United States District Court, D. Maryland
Lipton Hollander, United States District Judge.
trademark infringement case, plaintiff TEKsystems, Inc., a
Maryland corporation that offers information technology
staffing and services, has sued defendant TekSavvy Solutions,
Inc., a Canadian company in the telecommunications and web
development industry. ECF 1, ¶¶ 1-2
(Complaint). The dispute stems from the parties'
use of “TEKSAVVY” as part of their respective
businesses. Notably, plaintiff owns a trademark on TEKSAVVY
in connection with a blog it maintains. Id.
¶¶ 7, 10. However, defendant uses TekSavvy as its
name in connection with its services, and also maintains a
blog with the same name. Id. ¶¶ 16.
seeks relief in two counts. In Count I, plaintiff seeks a
declaratory judgment of the validity of plaintiff's
trademark. Id. ¶¶ 19-22. Count II asserts
a claim for trademark infringement under the Lanham Act, 15
U.S.C. § 1114. Id. ¶¶ 23-30. The
Complaint is supported by two exhibits, consisting of emails
from defendant's attorney to plaintiff. ECF 1-1; ECF 1-2.
has moved to dismiss under Fed.R.Civ.P. 12(b)(1) and
12(b)(6). ECF 18. The motion is supported by a memorandum of
law (ECF 18-1) (collectively, “Motion”).
Defendant argues that this Court lacks subject matter
jurisdiction to decide the declaratory judgment claim (Count
I), because no case or controversy exists. ECF 18-1 at 4. As
to plaintiffs trademark infringement claim (Count II),
defendant contends that it fails to state a claim because the
allegations concerning defendant's use of the trademark
in commerce are contradictory, resulting in plaintiffs
failure to plead adequately one of the elements of the claim.
ECF 18-1 at 8-9.
opposes the Motion. ECF 19 (“Opposition”).
Defendant has replied. ECF 20 (“Reply”).
hearing is necessary to resolve the Motion. See
Local Rule 105.6. For the reasons that follow, I shall grant
the Motion as to Count I and deny it as to Count II.
Factual Background 
at least November 2012, plaintiff has maintained a blog that
offers “career advice, commentary on industry trends,
and tips for using hardware and software.” ECF 1,
¶ 7-8. The blog uses the trademark TEKSAVVY.
Id. ¶ 7. Plaintiff owns a registration in the
U.S. Patent and Trademark Office (“USPTO”) for
the trademark TEKSAVVY, which was issued on August 20, 2013.
Id. ¶ 10.
December 7, 2016, Ben Tobor, an attorney for defendant, sent
an email to plaintiff. Id. ¶ 12; ECF 1-1. Tobor
stated that defendant sought to register TEKSAVVY in
Trademark Classes 38 and 42, which pertain to
telecommunications and technology services (ECF 1-1 at 2),
but that the registration had been refused on the basis of
plaintiff s registration of TEKSAVVY in Class 41, pertaining
to blogs. Id. Tobor claimed in the email that
defendant had maintained its own blog, called TekSavvy Blog,
since November 2011. Id.
the email stated that defendant sought a “Consent to
Registration” for defendant's trademark
applications. Id. Specifically, Tobor wrote:
“One option would be to obtain from [plaintiff] a
Consent To Registration, with standard and typical terms and
conditions. [Defendant's] other option would be to seek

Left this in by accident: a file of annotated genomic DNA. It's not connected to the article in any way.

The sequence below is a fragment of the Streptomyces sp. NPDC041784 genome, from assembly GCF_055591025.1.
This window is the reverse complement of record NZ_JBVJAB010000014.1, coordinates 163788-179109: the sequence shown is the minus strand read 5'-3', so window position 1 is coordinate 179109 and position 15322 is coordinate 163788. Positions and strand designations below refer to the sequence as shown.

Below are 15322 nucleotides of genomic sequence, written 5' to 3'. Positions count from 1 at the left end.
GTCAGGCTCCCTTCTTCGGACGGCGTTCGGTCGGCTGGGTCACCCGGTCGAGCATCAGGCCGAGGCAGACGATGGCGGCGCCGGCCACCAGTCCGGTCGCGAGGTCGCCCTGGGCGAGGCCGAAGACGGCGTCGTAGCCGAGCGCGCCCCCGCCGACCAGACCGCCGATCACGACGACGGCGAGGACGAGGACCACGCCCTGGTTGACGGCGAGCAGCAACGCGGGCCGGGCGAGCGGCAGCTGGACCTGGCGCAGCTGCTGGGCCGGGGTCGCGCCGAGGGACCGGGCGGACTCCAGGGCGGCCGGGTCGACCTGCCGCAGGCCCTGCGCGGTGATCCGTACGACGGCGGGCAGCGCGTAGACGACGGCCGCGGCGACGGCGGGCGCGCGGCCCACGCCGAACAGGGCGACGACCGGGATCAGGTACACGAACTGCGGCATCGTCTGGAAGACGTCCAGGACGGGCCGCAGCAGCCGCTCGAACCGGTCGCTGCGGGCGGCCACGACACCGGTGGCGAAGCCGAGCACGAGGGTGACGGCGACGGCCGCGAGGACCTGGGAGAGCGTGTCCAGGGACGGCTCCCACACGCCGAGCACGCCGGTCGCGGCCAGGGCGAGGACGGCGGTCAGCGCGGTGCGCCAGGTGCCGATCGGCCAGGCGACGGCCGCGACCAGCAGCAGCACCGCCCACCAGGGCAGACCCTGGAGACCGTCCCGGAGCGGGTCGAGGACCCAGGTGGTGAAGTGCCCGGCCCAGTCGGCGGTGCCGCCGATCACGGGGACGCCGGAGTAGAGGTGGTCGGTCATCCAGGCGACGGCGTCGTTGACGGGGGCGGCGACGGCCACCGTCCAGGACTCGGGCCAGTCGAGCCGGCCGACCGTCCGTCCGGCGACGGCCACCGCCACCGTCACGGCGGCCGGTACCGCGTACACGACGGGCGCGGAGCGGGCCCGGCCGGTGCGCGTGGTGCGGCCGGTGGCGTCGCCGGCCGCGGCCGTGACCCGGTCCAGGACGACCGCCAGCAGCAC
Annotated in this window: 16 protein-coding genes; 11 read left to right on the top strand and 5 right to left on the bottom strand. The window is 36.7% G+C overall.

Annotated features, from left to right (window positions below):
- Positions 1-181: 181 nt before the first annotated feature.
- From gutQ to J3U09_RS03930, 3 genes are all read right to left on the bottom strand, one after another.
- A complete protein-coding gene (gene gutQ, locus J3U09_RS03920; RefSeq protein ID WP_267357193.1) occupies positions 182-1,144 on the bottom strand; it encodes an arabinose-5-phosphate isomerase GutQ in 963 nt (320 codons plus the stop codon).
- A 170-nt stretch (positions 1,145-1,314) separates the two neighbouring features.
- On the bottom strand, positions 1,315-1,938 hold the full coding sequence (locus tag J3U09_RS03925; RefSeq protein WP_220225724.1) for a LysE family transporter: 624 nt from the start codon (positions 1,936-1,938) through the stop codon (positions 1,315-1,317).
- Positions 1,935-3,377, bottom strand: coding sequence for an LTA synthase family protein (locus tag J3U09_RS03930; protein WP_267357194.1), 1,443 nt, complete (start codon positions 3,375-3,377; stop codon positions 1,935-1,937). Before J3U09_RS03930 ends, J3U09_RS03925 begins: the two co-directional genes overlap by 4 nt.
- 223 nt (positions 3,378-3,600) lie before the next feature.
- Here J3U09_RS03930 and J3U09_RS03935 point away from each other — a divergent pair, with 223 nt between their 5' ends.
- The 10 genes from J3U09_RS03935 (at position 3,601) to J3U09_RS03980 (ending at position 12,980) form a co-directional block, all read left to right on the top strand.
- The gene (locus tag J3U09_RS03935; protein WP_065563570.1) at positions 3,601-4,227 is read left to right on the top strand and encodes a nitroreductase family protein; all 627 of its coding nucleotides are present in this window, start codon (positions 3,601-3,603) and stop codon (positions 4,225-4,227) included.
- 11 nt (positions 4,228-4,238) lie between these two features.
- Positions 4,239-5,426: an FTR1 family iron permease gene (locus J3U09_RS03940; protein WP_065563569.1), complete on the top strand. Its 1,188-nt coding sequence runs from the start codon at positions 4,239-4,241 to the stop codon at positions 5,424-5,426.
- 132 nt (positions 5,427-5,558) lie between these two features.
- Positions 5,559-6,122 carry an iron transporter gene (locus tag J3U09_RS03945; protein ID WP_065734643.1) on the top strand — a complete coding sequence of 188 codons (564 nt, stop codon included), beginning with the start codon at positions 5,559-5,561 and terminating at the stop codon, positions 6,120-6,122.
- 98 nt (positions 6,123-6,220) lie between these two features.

to cancel [plaintiffs] registration based upon our
client's prior use of its mark TEKSAVVY for blogs in the
United States.” Id. at 2-3. Tobor expressed
that defendant “would of course prefer to amicably
resolve this situation without filing a cancellation
proceeding, and trust[s] that would also be [plaintiffs]
desire.” Id. at 3.
subsequent email to plaintiff dated December 20, 2016,
responding to an interim email not attached to the Complaint,
Tobor stated that defendant's “blogging services
have been rendered in commerce that may be regulated by the
U.S. Congress.” ECF 1-2 at 2. Tobor also wrote:
“We submit [defendant] has superior rights to the mark
TEKSAVVY for its Class 41 blogging services in the United
States, as well as Canada, based upon its prior use . . .,
and this use would provide a basis to seek cancellation of
[plaintiff's] mark in the U.S.” Id. Tobor
added: “Provided we can obtain a Consent to
Registration, we believe that we will be readily able to
agree to [plaintiff] keeping its registration and continuing
to use its mark in the United States, and that this would be
part of a side agreement to the Consent to
suit followed on December 29, 2016.
Standards of Review
has moved to dismiss the Complaint under Fed.R.Civ.P.
12(b)(1), for lack of subject matter jurisdiction. In
addition, defendant has moved to dismiss under Fed.R.Civ.P.
12(b)(6), for failure to state a claim.
Subject Matter Jurisdiction
III of the Federal Constitution limits judicial power to
“actual, ongoing cases or controversies.”
Lewis v. Continental Bank Corp.,494 U.S. 472, 477
(1990) (citations omitted). In Arizona Christian Sch.
Tuition Org. v. Winn,563 U.S. 125, 133 (2011), the
Supreme Court said: “Continued adherence to the
case-or-controversy requirement of Article III maintains the
public's confidence in an unelected but restrained
Federal Judiciary. . . . For the federal courts to decide
questions of law arising outside of cases and controversies
would be inimical to the Constitution's democratic
character.” See Elk Grove Unified Sch. Dist. v.
Newdow,542 U.S. 1, 11 (2004) (stating that Article III
standing “enforces the Constitution's
case-or-controversy requirement”), abrogated in
part on other grounds by Lexmark Int'l, Inc. v. Static
ControlComponents, Inc., ___ U.S. ___, 134
S.Ct. 1377, 1387-88 (2014); United States v. Hardy,545 F.3d 280, 283 (4th Cir. 2008) (stating that, under
Article III of the Constitution, “‘the exercise
of judicial power depends upon the existence of a case or